Not So Raw Data: Who’s Buying New Cars?

This is from a Fed Note published in 2016:

The column on the far right is the one to look at. It means that the likelihood of buying a car didn’t change much for different age groups once you control for family and income:

In summary, the probability model of new vehicle purchases that includes controls for employment, income, and other household characteristics suggests that the differences in average vehicle purchasing rates observed among age groups appear to reflect economic and (non-age) demographic factors….Using a probability model and household-level vehicle purchasing data, we find that new vehicle purchasing rates by age group have declined since 2007, but these declines do not appear to differ significantly by age group once we condition purchases on economic factors such as income and employment.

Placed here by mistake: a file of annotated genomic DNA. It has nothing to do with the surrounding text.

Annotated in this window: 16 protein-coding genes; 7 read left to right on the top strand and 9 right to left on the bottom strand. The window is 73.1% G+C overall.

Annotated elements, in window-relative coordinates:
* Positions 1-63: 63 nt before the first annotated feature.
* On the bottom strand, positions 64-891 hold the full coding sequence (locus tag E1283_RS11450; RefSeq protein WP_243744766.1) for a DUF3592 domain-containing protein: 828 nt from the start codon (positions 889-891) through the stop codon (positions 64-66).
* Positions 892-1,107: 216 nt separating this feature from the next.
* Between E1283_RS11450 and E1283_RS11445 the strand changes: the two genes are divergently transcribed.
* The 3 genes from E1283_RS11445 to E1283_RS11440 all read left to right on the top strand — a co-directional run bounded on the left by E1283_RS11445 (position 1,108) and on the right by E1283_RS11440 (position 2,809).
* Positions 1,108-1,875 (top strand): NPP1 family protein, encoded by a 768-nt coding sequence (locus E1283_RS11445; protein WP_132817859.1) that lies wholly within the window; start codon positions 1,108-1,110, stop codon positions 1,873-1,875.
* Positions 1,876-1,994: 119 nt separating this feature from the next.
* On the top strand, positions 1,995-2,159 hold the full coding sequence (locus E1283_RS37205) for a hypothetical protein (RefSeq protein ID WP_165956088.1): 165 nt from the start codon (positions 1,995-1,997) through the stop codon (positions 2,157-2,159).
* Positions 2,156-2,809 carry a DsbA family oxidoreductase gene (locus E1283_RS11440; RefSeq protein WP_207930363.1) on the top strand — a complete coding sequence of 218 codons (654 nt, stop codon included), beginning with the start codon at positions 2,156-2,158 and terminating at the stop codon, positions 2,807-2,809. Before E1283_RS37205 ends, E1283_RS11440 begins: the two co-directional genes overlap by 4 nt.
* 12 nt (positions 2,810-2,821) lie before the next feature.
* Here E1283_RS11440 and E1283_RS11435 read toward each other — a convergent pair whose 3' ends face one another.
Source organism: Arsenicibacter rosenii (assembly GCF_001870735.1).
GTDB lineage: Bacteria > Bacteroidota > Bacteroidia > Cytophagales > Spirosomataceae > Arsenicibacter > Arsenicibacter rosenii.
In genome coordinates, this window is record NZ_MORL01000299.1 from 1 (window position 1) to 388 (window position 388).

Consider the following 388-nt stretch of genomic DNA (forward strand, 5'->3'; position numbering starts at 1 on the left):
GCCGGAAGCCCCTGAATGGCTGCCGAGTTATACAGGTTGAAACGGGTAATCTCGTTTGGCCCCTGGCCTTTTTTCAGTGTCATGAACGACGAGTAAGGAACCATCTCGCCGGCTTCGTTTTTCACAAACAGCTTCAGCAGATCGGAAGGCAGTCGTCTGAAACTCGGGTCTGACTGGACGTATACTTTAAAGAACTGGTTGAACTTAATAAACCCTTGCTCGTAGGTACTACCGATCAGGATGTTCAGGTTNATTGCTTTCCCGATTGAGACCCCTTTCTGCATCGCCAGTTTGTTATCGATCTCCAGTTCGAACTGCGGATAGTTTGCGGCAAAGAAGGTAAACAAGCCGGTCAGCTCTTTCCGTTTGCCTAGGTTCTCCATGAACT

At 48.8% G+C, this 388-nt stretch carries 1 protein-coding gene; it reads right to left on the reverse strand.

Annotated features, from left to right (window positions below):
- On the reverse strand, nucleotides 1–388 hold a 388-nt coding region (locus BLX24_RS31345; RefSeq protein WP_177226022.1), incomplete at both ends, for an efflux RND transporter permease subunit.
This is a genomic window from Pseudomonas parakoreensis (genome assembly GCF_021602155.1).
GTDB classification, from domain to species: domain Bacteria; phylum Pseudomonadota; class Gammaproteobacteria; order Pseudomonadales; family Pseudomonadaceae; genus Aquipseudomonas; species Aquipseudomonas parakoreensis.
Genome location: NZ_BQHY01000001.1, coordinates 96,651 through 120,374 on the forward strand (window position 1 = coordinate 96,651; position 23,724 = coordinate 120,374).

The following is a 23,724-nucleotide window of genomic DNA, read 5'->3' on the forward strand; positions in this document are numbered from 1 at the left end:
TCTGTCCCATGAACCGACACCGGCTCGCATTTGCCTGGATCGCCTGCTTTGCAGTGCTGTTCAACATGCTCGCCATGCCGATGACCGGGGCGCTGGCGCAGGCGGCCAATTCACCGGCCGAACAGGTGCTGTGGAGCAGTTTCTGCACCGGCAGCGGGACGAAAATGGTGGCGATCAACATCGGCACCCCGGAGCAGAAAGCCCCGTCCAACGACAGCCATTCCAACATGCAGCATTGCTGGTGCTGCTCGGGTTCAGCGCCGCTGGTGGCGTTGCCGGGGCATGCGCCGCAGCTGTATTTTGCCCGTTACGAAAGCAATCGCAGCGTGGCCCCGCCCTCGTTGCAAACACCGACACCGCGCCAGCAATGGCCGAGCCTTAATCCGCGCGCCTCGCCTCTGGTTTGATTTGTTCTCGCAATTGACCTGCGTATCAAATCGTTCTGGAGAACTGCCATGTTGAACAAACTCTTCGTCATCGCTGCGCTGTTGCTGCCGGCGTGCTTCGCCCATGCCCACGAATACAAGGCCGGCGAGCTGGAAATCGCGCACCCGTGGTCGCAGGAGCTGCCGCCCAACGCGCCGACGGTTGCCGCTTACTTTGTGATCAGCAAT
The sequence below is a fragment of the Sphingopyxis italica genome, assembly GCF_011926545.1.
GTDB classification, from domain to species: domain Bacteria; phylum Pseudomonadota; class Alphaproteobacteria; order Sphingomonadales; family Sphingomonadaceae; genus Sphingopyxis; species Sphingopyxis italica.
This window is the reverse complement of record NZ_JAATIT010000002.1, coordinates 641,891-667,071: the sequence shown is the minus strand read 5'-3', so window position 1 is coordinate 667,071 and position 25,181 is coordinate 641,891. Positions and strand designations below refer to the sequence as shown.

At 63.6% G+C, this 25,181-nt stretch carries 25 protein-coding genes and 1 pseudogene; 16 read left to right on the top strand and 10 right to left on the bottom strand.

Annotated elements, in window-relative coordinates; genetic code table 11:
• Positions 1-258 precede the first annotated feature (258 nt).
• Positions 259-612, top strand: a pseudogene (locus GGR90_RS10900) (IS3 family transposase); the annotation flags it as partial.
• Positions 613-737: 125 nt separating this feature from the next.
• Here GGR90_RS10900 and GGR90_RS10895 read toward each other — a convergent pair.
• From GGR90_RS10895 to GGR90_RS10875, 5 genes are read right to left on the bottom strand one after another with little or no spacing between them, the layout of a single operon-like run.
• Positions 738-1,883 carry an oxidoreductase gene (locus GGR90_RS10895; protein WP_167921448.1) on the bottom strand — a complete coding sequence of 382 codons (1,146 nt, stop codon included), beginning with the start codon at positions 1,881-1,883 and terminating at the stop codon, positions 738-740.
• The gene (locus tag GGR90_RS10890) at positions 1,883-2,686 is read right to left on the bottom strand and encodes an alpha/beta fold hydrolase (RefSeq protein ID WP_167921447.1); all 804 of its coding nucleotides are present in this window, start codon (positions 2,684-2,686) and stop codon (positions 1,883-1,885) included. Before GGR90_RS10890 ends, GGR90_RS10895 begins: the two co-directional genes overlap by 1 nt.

Our results suggest the decline in the per capita rate of new vehicle purchases since 2007 more likely reflects economic factors than permanent shifts in tastes and preferences for vehicle ownership.

The authors suggest that young people are buying cars at about the same rate as always, once you control for income and family. The Great Recession was a big hit on incomes, of course, one that we’ve only barely begun to make up. And young people have been starting families at steadily later ages since at least the Baby Boomers:

What does this all mean?


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It sure feels that way to me, and here at Mother Jones, we’ve been thinking a lot about what journalism needs to do differently, and how we can have the biggest impact.

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Clara Jeffery, Editor-in-Chief

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